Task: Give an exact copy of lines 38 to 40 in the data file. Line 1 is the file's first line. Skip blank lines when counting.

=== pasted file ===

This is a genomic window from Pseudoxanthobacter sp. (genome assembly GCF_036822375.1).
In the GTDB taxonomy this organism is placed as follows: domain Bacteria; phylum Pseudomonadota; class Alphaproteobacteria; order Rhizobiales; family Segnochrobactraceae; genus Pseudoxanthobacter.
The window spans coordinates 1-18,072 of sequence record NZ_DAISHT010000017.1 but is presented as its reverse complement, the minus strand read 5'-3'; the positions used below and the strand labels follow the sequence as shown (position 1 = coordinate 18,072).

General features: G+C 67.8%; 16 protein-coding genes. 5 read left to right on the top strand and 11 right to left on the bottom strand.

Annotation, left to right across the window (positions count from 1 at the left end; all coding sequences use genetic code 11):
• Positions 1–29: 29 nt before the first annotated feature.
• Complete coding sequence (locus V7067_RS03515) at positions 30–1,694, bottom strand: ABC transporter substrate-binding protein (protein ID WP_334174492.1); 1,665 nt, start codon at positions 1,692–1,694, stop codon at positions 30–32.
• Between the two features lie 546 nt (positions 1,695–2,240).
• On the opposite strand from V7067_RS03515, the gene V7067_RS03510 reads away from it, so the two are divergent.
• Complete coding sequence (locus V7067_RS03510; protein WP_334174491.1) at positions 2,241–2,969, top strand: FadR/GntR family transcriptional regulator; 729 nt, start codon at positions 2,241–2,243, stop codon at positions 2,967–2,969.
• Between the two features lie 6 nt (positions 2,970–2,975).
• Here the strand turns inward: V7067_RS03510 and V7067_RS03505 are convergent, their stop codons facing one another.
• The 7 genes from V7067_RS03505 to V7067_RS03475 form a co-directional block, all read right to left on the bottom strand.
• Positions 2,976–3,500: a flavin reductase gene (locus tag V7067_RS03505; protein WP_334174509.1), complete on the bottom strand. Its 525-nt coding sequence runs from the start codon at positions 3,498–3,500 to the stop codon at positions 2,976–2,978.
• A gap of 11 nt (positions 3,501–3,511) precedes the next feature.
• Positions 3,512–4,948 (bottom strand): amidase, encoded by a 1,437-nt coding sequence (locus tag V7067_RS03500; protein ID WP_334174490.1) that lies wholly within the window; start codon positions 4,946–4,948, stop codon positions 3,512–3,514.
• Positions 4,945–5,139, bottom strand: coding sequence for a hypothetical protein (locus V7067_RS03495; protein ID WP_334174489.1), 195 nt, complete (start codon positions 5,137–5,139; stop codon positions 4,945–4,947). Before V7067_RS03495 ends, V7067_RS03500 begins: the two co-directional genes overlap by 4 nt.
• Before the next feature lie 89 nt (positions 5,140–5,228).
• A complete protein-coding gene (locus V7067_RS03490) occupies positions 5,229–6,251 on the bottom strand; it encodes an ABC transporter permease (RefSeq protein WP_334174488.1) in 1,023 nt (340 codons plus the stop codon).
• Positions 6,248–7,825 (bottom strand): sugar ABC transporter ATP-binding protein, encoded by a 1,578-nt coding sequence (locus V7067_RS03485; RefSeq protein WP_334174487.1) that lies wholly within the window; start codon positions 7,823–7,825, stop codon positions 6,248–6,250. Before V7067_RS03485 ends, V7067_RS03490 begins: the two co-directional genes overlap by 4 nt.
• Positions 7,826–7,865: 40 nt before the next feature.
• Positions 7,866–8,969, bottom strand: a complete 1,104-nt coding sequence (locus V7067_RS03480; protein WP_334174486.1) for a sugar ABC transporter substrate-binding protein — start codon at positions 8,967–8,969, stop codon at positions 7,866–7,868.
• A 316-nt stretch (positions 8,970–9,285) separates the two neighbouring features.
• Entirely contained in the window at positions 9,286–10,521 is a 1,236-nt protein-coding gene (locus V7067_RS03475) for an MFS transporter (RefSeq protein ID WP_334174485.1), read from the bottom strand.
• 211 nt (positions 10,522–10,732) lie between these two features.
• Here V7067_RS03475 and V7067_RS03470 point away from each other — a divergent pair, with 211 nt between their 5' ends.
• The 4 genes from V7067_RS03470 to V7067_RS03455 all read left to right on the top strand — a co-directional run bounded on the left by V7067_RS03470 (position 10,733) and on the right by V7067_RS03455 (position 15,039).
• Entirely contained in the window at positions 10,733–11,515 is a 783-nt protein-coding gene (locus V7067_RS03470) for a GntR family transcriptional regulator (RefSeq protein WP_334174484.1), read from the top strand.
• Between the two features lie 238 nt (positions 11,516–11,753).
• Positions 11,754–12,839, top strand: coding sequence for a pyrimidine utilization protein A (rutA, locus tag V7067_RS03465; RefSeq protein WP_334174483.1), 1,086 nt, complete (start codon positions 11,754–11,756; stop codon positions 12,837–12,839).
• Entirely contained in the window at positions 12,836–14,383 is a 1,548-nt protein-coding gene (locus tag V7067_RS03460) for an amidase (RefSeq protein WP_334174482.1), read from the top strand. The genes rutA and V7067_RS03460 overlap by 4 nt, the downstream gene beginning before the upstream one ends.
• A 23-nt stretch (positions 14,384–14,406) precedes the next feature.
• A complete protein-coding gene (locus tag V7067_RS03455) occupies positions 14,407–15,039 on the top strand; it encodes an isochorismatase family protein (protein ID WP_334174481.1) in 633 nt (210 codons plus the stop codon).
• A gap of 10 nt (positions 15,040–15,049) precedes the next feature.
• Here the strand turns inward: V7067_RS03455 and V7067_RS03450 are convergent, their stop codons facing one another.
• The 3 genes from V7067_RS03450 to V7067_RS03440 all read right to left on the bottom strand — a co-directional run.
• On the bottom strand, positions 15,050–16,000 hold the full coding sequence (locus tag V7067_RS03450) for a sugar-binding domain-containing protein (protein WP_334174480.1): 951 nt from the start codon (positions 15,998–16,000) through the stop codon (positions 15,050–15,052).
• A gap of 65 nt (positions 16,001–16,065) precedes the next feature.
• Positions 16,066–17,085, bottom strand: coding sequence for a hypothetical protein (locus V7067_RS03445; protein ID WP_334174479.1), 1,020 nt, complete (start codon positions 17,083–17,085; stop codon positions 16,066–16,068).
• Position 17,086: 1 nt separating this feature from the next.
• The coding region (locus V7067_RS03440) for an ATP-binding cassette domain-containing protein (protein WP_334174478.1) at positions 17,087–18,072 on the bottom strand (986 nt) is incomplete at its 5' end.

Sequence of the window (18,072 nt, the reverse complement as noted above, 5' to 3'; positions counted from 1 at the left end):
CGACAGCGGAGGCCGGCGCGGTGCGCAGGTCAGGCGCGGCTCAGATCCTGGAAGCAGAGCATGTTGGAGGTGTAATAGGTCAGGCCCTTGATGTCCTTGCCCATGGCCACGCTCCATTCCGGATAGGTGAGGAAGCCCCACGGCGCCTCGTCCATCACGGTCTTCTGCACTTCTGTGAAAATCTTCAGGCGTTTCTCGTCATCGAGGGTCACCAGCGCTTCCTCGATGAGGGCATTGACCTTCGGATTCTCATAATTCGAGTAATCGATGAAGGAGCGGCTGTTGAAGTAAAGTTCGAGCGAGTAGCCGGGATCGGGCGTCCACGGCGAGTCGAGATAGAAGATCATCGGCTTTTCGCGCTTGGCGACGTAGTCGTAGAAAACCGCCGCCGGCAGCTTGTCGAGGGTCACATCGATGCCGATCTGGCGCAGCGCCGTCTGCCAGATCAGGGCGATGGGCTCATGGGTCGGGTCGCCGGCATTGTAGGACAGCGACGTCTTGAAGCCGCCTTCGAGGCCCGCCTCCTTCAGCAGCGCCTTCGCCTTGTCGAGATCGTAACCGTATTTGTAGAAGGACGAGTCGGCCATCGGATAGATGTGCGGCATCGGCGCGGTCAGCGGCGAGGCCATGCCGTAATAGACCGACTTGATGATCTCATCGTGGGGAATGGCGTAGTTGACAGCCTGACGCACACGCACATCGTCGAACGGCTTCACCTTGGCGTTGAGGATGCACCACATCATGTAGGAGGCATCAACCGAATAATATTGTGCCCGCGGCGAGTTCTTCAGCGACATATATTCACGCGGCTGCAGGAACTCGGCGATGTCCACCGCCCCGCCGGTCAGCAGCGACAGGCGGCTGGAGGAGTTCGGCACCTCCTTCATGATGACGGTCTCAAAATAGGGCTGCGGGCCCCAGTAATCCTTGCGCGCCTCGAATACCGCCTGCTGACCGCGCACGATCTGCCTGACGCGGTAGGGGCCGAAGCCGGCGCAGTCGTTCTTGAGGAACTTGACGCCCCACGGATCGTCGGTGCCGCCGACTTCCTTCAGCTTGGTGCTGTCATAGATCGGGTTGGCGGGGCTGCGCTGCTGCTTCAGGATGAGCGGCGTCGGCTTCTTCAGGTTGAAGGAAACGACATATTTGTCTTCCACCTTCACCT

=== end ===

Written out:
• A gap of 65 nt (positions 16,001–16,065) precedes the next feature.
• Positions 16,066–17,085, bottom strand: coding sequence for a hypothetical protein (locus V7067_RS03445; protein ID WP_334174479.1), 1,020 nt, complete (start codon positions 17,083–17,085; stop codon positions 16,066–16,068).
• Position 17,086: 1 nt separating this feature from the next.